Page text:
Lake Michigan


Living along the West Michigan Lake Michigan shoreline I tend to watch the weather for changes. Something like a sailor, just with both feet firmly planted on the shoreline. When storms are in the forecast I keep an eye on radar throughout the day in the event something crops up. On Sunday evening July 26, 2020 that’s just what happened. Shelf clouds are fun to watch form on the horizon and they develop a menacing look as they approach and draw closer.  My experience has been most of the shelf clouds I have captured on Pere Marquette beach in Muskegon Michigan will develop and move in from either the North or the West.

Incoming Storm Shelf Cloud

A ridge of menacing clouds starts to form on the horizon and as it approaches the air temperature changes. The cloud morphs from a grey line on the horizon to a “monster” white on the top and dark on the bottom as it “rolls” in. A shelf cloud is a low-hanging, well-defined, wedge-shaped formation that occurs along the leading edge of the gust ushering in a thunderstorm. Updrafts feed warm, moist air into the thunderstorm to provide it with the energy it needs to survive. The day this shelf cloud formed the beach was packed as daytime temperatures were near 90 with high dew points.

Incoming Shelf Cloud

The downdraft consists of dense, rain-cooled air that sinks to the surface underneath a thunderstorm. The air from a downdraft pools up at the surface beneath the storm in what’s known as a cold pool and tilts the updraft letting the storm take shape and begin to move dramatically over the lake. As the outflow boundary or gust front begins to lead and pull the thunderstorm south it is ingesting warm, moist air and the results are dramatic. As the updraft’s warm, moist air rises up along the outflow boundary, it cools and condenses into a shelf cloud perfect for picture taking.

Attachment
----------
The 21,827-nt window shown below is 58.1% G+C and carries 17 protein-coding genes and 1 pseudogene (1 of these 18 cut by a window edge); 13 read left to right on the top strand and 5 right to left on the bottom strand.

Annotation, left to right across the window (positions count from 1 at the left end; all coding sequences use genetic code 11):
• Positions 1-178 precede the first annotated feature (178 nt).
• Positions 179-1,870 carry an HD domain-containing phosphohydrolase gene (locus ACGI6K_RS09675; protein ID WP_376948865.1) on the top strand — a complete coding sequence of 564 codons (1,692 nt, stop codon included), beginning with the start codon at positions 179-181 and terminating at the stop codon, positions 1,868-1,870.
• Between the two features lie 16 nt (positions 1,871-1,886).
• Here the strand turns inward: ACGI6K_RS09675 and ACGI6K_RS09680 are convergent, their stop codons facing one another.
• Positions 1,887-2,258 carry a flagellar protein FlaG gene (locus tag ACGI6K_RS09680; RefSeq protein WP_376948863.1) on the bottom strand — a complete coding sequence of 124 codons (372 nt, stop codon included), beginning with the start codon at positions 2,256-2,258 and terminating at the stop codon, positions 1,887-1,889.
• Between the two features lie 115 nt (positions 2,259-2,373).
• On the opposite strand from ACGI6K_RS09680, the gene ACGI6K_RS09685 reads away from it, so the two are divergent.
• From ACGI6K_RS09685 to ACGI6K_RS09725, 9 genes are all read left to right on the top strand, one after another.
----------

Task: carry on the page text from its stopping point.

Passing overhead
Look at this boat trying to outrun the storm
Lake Michigan

Eye of the Storm

Went for a walk along the Lake Michigan shoreline as the sun was coming up in the east. I like Sunday mornings. To my west however were the gathering clouds of an impending storm.

Visual acuity is needed during times of crisis. 20/20 vision is your ability to at a distance of 20 feet see clearly what should normally be seen at that distance. “2020 vision” is our ability to maintain perspective, reasoning and balance when we couldn’t see what was coming next. 2020 vision became the search for pellucid thought in a year when events were far from normal. Instead of running I firmly planted my feet in the sand and absorbed the moment. I stood there as the storm swept over me capturing its anger with my camera. Don’t waste a crisis. Learn from it.


Eye of the storm

So to those who are disenchanted

The noise can be somewhat slanted

Seek out your roots

And harvest the fruits

When your feet are firmly planted. 

Storm passes

And just like that…..the storm passes. Exit stage left. 


May the Forest be with you

Trees are a part of our lives, we often pass them by without notice, a familiar forgotten part of our daily surroundings. I was reflecting on how trees provide color, shade, oxygen, a home for wildlife, beauty, food, fuel and mark the seasons of our lives. Trees also teach us valuable lessons of diversity and perseverance and value.